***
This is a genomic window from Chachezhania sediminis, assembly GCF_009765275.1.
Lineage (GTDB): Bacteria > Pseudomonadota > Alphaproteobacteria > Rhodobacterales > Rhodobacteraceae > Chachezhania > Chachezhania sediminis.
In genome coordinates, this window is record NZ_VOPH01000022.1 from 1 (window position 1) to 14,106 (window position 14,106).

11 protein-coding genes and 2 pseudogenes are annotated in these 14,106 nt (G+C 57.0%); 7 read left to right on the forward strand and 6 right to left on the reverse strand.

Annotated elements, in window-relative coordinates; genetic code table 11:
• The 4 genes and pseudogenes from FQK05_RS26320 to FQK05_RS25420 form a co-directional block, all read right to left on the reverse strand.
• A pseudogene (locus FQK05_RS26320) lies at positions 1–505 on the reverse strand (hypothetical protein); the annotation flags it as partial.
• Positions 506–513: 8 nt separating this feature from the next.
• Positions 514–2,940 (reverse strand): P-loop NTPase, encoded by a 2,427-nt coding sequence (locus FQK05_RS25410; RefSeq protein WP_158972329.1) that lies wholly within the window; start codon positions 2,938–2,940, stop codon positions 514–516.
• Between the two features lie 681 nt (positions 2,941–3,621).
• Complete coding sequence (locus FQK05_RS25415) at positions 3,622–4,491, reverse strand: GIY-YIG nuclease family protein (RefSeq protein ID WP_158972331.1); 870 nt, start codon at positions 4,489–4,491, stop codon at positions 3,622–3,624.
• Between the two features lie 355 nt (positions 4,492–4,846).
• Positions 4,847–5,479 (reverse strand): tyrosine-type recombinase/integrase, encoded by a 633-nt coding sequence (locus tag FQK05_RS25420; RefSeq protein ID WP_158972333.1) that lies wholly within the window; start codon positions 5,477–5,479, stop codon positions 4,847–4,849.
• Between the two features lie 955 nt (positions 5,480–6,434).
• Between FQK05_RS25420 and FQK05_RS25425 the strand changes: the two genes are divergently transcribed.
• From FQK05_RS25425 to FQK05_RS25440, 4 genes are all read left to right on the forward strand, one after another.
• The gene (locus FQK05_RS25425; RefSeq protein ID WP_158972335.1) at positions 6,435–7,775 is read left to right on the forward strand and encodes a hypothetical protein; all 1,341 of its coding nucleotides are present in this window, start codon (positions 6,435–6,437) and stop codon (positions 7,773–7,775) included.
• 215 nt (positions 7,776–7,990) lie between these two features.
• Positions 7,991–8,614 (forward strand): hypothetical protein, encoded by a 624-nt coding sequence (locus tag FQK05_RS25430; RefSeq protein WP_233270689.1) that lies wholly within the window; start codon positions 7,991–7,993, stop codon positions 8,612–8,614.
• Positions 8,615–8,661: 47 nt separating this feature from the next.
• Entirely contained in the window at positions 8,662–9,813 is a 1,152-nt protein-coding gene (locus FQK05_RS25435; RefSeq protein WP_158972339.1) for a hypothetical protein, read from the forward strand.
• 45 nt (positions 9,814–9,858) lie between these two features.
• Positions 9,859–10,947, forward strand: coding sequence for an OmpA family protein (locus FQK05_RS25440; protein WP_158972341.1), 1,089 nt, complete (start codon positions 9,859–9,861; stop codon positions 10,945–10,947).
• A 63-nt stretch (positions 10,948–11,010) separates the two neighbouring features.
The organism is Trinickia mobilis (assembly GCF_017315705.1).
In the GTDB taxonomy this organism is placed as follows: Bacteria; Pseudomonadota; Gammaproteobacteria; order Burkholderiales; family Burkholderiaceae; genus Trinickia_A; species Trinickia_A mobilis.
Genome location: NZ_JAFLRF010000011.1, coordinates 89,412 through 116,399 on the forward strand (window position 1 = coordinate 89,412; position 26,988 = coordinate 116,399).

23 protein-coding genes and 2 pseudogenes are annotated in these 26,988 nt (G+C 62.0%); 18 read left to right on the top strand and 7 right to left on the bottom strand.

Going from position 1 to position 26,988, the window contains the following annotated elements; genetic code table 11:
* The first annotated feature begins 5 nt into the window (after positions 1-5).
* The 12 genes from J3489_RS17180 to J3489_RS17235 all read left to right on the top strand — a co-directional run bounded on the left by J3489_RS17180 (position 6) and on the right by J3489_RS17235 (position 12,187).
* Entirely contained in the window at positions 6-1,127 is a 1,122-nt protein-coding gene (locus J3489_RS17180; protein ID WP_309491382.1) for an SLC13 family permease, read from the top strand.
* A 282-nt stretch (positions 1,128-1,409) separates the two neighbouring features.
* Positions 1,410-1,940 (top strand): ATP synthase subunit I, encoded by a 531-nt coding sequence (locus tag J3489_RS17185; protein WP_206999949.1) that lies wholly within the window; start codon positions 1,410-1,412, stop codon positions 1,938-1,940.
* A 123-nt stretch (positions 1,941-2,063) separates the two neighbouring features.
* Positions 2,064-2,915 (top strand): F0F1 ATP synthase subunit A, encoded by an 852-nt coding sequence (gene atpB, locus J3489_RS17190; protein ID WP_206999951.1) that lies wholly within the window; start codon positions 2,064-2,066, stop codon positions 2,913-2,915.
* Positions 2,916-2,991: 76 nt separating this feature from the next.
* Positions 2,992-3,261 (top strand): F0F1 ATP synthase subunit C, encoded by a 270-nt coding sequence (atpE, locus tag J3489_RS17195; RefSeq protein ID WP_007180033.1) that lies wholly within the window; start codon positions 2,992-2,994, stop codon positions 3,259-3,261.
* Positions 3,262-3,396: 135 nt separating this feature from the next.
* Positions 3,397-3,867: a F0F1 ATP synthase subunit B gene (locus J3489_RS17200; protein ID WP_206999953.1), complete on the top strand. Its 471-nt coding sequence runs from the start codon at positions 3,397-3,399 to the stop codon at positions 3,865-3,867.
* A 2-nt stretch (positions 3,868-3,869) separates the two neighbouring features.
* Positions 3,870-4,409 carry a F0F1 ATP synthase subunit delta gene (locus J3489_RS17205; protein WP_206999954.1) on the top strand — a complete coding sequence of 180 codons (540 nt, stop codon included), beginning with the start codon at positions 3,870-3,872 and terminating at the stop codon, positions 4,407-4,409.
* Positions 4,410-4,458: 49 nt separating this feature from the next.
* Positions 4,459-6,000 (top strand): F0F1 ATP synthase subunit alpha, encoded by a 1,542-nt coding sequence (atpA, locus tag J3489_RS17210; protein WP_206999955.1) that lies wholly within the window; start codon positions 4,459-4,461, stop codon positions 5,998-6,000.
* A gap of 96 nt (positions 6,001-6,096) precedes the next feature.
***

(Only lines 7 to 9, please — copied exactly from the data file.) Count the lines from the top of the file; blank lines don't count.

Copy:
• A pseudogene (locus FQK05_RS26320) lies at positions 1–505 on the reverse strand (hypothetical protein); the annotation flags it as partial.
• Positions 506–513: 8 nt separating this feature from the next.
• Positions 514–2,940 (reverse strand): P-loop NTPase, encoded by a 2,427-nt coding sequence (locus FQK05_RS25410; RefSeq protein WP_158972329.1) that lies wholly within the window; start codon positions 2,938–2,940, stop codon positions 514–516.